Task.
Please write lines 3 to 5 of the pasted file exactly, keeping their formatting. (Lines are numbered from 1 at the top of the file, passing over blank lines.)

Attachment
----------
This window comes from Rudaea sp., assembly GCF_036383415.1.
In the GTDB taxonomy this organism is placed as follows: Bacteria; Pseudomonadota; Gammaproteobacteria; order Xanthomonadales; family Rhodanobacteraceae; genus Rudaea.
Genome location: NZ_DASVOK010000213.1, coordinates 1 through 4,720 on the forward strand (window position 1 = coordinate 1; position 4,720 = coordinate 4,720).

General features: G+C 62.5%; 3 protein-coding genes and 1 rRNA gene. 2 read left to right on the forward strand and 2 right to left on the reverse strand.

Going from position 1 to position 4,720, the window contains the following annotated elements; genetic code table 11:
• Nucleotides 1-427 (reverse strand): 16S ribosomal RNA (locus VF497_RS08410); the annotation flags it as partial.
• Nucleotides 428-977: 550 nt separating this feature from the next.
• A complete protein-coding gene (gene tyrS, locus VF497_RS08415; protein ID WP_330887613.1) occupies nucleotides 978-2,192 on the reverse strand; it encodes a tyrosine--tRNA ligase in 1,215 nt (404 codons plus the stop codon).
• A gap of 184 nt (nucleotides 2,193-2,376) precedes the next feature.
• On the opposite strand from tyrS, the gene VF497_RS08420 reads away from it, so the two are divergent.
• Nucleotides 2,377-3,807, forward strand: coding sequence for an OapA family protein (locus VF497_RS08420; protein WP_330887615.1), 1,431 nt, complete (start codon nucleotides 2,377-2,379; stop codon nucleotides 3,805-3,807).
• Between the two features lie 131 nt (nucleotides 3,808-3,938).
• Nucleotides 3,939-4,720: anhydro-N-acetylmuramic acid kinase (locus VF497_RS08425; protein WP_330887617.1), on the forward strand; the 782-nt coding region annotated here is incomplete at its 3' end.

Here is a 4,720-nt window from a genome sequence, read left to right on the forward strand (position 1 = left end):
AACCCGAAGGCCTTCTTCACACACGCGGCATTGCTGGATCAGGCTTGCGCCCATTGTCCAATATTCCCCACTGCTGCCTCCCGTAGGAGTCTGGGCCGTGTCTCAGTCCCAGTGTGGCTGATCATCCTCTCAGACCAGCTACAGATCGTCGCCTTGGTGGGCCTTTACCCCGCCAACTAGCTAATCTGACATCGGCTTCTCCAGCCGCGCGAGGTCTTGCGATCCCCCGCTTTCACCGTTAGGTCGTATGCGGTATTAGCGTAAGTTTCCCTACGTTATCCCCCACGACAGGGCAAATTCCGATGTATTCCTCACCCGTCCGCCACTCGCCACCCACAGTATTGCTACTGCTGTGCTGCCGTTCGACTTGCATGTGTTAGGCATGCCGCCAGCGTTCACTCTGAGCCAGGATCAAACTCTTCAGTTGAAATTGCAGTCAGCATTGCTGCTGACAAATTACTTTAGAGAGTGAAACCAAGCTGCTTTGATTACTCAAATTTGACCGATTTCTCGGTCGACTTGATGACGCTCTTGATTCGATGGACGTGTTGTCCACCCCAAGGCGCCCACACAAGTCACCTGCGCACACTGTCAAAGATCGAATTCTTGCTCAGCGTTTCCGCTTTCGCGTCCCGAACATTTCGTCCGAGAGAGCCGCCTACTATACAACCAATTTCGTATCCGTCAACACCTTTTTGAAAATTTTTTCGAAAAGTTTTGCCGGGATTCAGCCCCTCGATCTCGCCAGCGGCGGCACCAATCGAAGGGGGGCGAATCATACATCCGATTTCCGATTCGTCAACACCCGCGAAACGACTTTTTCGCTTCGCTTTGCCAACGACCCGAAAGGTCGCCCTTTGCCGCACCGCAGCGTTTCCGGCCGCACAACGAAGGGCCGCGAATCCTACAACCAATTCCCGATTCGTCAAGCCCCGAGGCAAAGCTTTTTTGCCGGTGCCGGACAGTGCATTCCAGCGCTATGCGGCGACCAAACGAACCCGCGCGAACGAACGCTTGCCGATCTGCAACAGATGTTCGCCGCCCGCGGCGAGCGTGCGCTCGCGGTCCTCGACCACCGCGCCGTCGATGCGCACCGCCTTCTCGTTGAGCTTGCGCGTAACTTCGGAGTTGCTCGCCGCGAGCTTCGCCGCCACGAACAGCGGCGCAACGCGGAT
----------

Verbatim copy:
Genome location: NZ_DASVOK010000213.1, coordinates 1 through 4,720 on the forward strand (window position 1 = coordinate 1; position 4,720 = coordinate 4,720).

General features: G+C 62.5%; 3 protein-coding genes and 1 rRNA gene. 2 read left to right on the forward strand and 2 right to left on the reverse strand.

Going from position 1 to position 4,720, the window contains the following annotated elements; genetic code table 11: